A Leader's Privilege

Leadership is not for the faint of heart. Or know-it-alls.

Leadership Fail

Flash to a conference room in Anywhere, U.S.A. for a weekly project meeting. A leader is sitting at the head of the table with his project managers all around. The project hit a snag and a 2 week adjustment to the plan is in order. The leader has a plan and is prepared to communicate it to the team.

The leader convenes the meeting, communicates the change in plans and a project manager raises a concern. The leader explains his reasoning for the particular course of action he selected.

The project manager considers the leader’s reasons and offers his operational perspective on another option. The leader restates his reasoning.

The project manager identifies pros and cons of the two options and requests a change in direction. The leader restates his reasoning.

In the next 30 seconds, employee engagement would be lost.

When the project manager spoke again, it went something like this, “I recommend, and prefer, an alternate course of action  . . .  but you are the boss. If you want us to do it your way, we will.”

Did anyone else just see what I did? Absent the project manager throwing his hands in the air, it was a clear declaration of defeat.

I looked to my left, I looked to my right and I looked to the leader - just in time to hear him restating his reasoning again.

Leadership Lesson

Leadership is hard work. Leadership is about inspiring people and leading change. It's about being present in the moment to influence options and approaches to new or long-standing issues.

The 2 week change in plans would not determine the success and failure of the project; it was a matter of preference and approach. The leader did ultimately agree to accept the project manager's suggestion, but it was too late. Presented with an opportunity to engage the team in jointly solving a problem, he chose to hold his ground.

Leaders have the benefit, and responsibility, of position. Rank does have its privileges but being right is not one of them. Leadership is not about self, it’s about others and leaders are judged by their actions. How a leader views, and acts upon, their leadership privilege speaks volumes.

What are your actions saying about you?

Photo credit iStockphoto

Leadership Lessons from the Classroom

Leadership. Sometimes it's so quiet that if you didn't know what you were looking for, you'd miss it.

My daughter started middle school and has had so many opportunities in just the first 4 weeks. One of those was election for student council. So, with 9 students in her homeroom interested in the coveted leadership spot, each set out to create a poster . . .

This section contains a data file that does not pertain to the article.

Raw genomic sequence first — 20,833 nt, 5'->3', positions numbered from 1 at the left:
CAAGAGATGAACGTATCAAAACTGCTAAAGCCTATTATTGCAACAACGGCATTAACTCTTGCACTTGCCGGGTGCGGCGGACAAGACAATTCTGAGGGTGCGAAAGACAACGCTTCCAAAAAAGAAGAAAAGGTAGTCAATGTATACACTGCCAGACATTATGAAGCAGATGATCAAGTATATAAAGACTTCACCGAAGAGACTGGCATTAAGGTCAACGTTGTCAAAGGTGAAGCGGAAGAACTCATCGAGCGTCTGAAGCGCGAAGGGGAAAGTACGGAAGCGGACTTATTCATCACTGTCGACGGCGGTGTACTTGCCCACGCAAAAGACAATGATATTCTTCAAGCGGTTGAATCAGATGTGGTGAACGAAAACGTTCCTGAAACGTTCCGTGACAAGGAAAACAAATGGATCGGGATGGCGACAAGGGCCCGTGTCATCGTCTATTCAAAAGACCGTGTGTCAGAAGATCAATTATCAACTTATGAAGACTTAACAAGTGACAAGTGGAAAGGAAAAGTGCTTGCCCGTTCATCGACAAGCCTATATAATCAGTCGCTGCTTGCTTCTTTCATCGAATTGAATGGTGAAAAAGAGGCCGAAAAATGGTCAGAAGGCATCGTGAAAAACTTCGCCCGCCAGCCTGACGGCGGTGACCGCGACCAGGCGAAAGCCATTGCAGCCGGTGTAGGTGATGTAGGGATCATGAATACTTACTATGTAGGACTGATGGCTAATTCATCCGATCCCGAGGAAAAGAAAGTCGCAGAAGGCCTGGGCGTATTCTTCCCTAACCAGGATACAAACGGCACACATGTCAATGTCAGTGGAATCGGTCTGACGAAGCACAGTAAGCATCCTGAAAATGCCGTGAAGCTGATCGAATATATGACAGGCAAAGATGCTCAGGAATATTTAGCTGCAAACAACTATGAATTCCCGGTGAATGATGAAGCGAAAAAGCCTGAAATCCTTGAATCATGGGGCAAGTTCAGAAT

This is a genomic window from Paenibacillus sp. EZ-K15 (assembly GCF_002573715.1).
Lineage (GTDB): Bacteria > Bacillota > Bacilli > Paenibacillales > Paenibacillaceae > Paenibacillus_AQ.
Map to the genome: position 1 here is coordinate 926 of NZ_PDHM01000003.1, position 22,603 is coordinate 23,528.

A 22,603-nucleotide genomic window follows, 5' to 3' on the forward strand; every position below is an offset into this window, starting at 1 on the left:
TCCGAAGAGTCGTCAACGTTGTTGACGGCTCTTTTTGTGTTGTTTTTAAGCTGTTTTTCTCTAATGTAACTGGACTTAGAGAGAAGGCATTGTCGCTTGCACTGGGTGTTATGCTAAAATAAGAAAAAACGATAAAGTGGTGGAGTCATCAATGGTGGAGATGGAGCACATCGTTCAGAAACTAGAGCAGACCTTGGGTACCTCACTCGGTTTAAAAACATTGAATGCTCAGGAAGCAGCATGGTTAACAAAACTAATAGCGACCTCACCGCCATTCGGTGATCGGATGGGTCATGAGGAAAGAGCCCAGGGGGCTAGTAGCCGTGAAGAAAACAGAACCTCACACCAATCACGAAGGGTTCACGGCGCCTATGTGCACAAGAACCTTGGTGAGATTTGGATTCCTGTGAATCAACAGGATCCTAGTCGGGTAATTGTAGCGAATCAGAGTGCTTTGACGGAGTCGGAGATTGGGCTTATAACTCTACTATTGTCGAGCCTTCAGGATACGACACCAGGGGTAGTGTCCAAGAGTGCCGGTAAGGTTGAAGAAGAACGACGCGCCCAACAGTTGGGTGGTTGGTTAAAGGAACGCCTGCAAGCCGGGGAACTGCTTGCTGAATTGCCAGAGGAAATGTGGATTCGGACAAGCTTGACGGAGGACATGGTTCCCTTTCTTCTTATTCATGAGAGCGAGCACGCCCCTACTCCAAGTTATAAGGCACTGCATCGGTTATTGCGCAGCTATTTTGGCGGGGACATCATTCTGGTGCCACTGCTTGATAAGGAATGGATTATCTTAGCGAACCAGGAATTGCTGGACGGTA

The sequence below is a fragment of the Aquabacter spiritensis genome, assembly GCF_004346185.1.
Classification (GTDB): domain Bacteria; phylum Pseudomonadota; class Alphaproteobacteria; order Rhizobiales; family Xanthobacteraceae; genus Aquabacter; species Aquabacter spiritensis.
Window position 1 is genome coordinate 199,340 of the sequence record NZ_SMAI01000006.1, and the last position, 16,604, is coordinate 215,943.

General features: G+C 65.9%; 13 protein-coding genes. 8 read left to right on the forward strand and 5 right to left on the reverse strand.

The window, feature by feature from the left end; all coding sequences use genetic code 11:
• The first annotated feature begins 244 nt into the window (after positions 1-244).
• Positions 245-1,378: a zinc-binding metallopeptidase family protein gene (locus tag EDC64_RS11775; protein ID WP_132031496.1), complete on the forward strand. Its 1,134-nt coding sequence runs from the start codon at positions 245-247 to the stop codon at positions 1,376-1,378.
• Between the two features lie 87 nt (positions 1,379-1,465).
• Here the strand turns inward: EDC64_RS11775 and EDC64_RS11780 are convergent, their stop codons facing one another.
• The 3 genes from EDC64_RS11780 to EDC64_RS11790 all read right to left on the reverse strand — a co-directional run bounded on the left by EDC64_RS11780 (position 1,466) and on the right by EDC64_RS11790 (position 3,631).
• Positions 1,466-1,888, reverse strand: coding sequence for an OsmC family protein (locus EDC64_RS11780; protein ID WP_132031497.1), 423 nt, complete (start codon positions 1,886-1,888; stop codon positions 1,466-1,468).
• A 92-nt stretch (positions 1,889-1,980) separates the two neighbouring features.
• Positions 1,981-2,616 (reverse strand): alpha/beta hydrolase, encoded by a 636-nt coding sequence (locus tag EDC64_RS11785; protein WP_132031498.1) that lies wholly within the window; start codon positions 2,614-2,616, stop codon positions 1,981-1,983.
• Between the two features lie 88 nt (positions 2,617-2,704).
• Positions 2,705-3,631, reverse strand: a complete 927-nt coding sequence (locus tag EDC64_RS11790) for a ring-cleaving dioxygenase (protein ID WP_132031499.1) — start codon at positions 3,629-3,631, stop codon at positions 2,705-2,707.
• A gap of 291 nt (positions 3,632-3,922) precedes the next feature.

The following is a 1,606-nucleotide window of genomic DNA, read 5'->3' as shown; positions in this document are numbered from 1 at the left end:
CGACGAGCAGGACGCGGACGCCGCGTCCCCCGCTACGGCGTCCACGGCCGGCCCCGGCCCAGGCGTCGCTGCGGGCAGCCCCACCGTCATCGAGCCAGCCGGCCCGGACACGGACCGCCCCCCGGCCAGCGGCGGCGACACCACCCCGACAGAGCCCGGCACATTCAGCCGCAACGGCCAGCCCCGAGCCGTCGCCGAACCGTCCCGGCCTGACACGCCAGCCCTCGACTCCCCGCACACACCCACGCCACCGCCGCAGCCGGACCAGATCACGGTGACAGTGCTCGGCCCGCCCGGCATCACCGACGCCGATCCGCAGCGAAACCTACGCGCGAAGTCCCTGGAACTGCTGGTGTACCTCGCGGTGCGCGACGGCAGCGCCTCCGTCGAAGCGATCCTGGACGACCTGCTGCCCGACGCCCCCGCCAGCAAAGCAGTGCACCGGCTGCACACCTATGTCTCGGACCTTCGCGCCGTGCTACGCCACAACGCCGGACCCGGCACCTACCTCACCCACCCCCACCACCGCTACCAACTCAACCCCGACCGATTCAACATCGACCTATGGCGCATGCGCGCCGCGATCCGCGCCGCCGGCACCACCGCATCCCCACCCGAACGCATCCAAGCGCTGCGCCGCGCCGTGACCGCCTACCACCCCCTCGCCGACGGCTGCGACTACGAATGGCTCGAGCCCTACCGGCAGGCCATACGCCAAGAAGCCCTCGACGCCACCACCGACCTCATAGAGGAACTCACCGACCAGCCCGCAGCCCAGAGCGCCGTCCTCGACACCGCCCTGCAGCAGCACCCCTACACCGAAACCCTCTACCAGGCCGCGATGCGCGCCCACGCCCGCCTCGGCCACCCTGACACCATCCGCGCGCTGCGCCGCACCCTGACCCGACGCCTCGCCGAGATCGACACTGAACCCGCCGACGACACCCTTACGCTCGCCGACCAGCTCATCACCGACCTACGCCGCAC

. . . and prepare a speech to solicit votes from their peers.

"Hi, I'm Tarah and I'm running for Student Council. I am reliable and responsible and would like to represent you. I am also able to to do something kind of unusual. I can do this <insert freaky finger trick here.> I'm sorry, I just had to make sure you were awake. Like I said, I would like to represent you on the student council. I appreciate your vote and respect your decision. I also brought in some treats for your enjoyment." <parent note: this line was overridden by the teacher and the Fudge Stripes were not mentioned or shared until after the vote!>

When my husband and I saw Tarah later that day - she was psyched. She LOVED giving the speech and friends told her she was funny, she did not talk too fast and she seemed so comfortable. Giggling and unable to contain her excitement, she wanted to do it again - even though she did not get elected. 

"We're so proud of you for going for it" we said, "look at the wonderful experience you had." Playing with the kid we said, "At least you know you got one vote - your own."

"No," she said. "I had 2 votes and I did not vote for myself."

What?! Turns out she took her 2 votes and used 1 vote for friend A because she was nervous and did a great job on her speech and the other vote for friend B because she thought she'd be a great representative.

Wow, I thought, as I settled back and took a close look at the young girl sitting beside me. Mistaking my pride for doubt, she asked if that was the right thing to do.



The story doesn't end there.

A few days later she came home sad. It seems a friend told her she lost the election because she didn't vote for herself. <darn kids> I could see the struggle between for self and for others multiplied by middle school drama.

We talked about not knowing how the votes were distributed, remembering how psyched she was after the presentation and how good it felt to support her 2 friends. We talked about winning vs. being a good person and about how we were so very proud of her.


Leaders bring out the best in others and, when it's all said and done, that's who people follow. 

I know leadership is not about pomp and circumstance yet I have to wonder, is there still a place for quiet leadership in the loud world we live in today?